You may have noticed some big changes at Whistler's Marketplace grocery store over the past few weeks—chief among them, a new name on the front entrance sign: Fresh St. Market. The former IGA is currently undergoing a makeover intended to modernize the longstanding store for an evolving customer base.
"We developed Fresh St. Market, first and foremost, six or seven years ago in West Vancouver and the idea of Fresh St. Market was to bring a different way of shopping for our customers," explained Mark McCurdy, VP of retail operations for Georgia Main Food Group, which now counts four Fresh St. Markets in the province.
The concept is designed to accommodate shoppers who are increasingly spending less time in the kitchen, but still want a quality product, McCurdy said.
"We find more people are shopping fresh many times a week as opposed to once a week. We really wanted to develop a shopping experience like that very similar to what you would find at a public market, like Granville Island," he noted.
McCurdy said most consumers these days shop around "the centre of the plate," meaning they select their main course and build a meal around it. Fresh St. Market is designed to accommodate that impulse by offering a wider range of fresh-made foods and hard-to-find products.
"We believe that within everybody there is a foodie—and it can be large or small," McCurdy said "We also understand that people like to cook, but maybe don't have the time to do all of the cooking, so we have areas that offer different product mixes to make it easier for you to provide a meal."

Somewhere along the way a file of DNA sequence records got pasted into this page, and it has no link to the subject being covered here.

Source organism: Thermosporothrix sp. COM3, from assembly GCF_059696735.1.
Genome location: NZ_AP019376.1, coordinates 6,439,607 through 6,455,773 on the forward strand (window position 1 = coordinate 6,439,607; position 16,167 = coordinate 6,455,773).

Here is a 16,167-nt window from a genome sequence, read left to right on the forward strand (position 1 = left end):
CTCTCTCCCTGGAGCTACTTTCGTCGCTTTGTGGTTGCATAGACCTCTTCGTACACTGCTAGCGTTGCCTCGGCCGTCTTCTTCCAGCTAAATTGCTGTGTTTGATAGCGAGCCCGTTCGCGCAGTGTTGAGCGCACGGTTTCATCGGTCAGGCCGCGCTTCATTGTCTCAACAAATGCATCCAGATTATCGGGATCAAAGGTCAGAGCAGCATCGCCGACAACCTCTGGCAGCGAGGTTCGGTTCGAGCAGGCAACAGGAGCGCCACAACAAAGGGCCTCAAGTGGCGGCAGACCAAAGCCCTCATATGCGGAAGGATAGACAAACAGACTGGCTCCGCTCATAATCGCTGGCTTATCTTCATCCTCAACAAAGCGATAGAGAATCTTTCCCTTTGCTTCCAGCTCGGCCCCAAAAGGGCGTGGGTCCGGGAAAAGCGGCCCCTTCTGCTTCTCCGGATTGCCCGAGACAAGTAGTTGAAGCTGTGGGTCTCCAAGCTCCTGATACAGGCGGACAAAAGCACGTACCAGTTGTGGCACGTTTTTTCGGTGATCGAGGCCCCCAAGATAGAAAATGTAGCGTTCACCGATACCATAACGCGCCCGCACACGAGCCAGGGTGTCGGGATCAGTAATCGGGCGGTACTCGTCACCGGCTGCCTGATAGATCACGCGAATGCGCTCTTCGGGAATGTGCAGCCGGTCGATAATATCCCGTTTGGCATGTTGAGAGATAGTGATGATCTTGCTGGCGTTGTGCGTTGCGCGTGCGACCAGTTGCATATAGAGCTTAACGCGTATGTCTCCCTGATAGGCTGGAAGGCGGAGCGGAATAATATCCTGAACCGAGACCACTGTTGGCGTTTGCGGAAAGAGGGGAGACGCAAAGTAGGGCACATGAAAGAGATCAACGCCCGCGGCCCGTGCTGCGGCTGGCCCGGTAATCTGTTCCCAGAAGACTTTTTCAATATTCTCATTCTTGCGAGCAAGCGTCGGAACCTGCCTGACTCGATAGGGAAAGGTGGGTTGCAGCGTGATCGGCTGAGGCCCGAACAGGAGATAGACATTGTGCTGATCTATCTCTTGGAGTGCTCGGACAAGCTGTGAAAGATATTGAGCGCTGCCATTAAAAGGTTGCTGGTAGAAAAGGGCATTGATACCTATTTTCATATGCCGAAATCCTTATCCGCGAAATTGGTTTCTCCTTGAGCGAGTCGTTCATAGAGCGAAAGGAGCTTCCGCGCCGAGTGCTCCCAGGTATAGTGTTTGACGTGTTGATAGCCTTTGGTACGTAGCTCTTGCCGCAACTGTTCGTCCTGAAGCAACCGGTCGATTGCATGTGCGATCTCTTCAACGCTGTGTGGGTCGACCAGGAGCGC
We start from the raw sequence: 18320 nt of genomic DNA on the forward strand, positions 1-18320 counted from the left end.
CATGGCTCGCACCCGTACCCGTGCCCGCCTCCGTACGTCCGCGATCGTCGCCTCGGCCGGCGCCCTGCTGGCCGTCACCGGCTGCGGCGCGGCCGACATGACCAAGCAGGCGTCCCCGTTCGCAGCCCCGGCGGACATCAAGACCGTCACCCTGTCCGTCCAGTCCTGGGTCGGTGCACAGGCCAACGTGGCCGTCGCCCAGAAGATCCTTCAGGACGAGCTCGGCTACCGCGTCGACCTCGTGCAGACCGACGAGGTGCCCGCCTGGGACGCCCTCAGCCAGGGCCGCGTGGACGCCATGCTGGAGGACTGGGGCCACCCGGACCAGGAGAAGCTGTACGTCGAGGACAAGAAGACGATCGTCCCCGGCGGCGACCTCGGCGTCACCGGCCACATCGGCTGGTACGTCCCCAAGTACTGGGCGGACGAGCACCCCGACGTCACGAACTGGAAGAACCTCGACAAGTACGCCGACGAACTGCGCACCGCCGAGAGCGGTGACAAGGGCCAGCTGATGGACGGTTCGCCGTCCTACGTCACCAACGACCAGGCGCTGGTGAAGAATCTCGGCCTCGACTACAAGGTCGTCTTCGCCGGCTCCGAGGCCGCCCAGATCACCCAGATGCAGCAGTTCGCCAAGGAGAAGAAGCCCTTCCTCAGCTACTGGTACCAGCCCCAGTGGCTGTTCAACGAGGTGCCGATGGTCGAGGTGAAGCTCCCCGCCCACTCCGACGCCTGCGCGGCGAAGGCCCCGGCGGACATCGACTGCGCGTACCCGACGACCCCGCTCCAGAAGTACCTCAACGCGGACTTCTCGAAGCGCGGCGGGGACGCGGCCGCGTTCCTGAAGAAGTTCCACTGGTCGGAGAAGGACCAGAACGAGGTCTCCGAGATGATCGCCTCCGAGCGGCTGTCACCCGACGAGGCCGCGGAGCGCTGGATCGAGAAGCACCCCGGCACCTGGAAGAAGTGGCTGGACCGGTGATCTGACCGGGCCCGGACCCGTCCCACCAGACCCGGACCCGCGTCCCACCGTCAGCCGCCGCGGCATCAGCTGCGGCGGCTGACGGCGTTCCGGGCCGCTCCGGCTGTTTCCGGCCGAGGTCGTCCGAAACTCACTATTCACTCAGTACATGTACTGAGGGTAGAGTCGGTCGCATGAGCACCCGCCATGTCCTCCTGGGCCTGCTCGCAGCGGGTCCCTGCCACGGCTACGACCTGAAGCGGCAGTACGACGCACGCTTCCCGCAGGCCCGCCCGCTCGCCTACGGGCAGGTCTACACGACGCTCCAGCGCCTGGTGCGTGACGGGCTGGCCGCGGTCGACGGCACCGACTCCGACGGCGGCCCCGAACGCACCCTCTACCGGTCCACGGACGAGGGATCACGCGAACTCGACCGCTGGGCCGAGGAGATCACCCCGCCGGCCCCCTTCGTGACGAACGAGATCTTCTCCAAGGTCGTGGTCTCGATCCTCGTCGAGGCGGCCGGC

Staying tightlipped on some of the store's upcoming planned upgrades, McCurdy said the Whistler Fresh St. Market will feature concepts "I don't think you've seen anywhere else."
The store is also undergoing a significant physical transformation. Along with renovating the bakery and deli departments, the produce section has been relocated, and space has been opened up on the left side of the store for additional stand-up fridges for more prepared foods made in-house.
And those pesky, frustrating diagonal aisles? Those are going, too (mostly).
"The other aisles on the righthand side of the store will be all lined up differently," McCurdy said. "Some of them will still be on angles, but it will truly be an easier shop."
As part of the renovations, the building's landlord is also completing repairs on the store's roof.
"There's just so much going on," McCurdy said. "But it's sort of like pulling the Band-Aid off: might as well do it all at once instead of tease it through."
Having skied Whistler since the late '70s, McCurdy said he "understands the Whistler market" and wants to renew the company's focus on locals of all stripes. The store is already planning on taking part in more community events, such as Cornucopia in November, and McCurdy said the goal is to "welcome back a lot of our customers that maybe have decided to shop somewhere else.
"We want to embrace them," he continued. "We want to bring them in and say, 'Look, here's who we are now. I think you're going to really love the grocery-shopping experience because we believe no matter what level of income, what level of life you have, everybody deserves a great shopping experience, so that's what we're going to try to provide here."
Having begun in mid-July, McCurdy said the renovations are slated for completion in November.
"It's going to be pretty exciting when people walk in there for the first time," he added.
"It's a fun approach to food that we think is going to really resonate with our customers."